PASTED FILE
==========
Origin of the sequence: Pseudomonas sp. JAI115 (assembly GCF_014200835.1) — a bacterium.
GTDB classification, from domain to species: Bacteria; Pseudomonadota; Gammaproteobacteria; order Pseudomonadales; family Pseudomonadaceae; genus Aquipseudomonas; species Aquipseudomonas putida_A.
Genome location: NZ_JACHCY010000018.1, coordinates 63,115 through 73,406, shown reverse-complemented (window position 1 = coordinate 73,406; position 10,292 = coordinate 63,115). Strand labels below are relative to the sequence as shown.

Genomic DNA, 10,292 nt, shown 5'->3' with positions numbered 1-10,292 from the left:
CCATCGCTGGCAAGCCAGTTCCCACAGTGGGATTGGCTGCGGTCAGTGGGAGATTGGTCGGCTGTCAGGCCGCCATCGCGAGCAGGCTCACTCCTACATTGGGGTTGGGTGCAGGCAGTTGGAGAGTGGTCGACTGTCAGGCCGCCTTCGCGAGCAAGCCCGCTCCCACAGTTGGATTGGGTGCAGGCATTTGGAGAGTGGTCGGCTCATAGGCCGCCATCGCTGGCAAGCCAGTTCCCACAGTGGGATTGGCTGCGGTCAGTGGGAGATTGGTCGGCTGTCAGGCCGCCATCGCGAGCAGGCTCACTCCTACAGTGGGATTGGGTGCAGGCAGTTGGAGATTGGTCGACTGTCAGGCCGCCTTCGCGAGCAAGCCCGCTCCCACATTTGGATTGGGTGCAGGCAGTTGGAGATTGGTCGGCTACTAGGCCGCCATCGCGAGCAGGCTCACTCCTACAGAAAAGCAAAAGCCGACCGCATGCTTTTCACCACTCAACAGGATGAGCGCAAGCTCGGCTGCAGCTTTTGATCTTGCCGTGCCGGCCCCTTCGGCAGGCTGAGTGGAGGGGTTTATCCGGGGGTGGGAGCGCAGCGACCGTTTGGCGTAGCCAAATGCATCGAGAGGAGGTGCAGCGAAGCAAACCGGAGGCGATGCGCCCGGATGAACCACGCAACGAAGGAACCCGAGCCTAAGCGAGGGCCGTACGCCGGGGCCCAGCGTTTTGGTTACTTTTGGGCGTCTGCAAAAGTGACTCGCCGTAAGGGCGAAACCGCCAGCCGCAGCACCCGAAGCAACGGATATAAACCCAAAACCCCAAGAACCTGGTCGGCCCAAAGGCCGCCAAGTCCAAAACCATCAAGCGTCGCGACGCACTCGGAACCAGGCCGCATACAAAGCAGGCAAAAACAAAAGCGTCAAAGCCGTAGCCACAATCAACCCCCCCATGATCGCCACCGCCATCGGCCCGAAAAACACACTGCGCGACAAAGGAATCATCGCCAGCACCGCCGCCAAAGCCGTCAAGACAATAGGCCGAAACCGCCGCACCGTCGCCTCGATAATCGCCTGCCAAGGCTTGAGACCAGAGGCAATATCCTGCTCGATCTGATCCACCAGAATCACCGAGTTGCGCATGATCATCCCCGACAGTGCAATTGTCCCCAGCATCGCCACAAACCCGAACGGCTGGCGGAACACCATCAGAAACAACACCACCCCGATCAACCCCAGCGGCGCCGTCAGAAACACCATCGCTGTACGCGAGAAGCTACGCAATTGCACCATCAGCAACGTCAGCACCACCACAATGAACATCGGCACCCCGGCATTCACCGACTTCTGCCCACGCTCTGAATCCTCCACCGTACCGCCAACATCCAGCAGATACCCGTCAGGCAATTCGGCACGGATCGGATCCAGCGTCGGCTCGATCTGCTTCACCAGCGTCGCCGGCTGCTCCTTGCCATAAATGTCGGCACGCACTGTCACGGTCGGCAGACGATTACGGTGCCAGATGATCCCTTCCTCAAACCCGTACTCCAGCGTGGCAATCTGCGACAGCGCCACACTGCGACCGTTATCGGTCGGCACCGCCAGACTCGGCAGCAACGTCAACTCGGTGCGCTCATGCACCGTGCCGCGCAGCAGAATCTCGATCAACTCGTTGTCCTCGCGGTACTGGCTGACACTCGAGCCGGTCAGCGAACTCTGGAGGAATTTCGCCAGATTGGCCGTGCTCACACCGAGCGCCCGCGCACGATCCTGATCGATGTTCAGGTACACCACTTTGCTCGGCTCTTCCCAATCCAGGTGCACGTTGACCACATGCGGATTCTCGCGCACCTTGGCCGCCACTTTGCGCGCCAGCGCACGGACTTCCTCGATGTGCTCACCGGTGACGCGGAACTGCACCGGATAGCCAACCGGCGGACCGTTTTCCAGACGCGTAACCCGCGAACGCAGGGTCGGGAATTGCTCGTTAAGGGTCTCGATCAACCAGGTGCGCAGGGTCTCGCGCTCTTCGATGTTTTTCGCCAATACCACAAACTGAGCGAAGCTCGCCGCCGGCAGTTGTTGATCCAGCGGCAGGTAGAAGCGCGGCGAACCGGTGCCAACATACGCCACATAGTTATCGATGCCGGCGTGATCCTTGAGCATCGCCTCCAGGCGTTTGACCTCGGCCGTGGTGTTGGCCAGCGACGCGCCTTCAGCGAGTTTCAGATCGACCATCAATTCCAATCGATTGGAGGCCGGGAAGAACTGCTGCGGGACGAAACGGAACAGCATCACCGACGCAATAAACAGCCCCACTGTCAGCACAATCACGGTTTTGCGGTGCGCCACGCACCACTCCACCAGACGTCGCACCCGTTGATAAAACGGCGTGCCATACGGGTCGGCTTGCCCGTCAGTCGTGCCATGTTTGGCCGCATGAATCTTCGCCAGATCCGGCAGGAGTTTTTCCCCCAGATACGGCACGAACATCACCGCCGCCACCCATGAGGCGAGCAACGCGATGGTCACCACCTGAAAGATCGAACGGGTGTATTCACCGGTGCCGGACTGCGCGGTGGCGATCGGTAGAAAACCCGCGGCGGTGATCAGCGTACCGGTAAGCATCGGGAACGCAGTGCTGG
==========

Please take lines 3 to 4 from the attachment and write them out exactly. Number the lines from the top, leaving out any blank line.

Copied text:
Genome location: NZ_JACHCY010000018.1, coordinates 63,115 through 73,406, shown reverse-complemented (window position 1 = coordinate 73,406; position 10,292 = coordinate 63,115). Strand labels below are relative to the sequence as shown.

Genomic DNA, 10,292 nt, shown 5'->3' with positions numbered 1-10,292 from the left: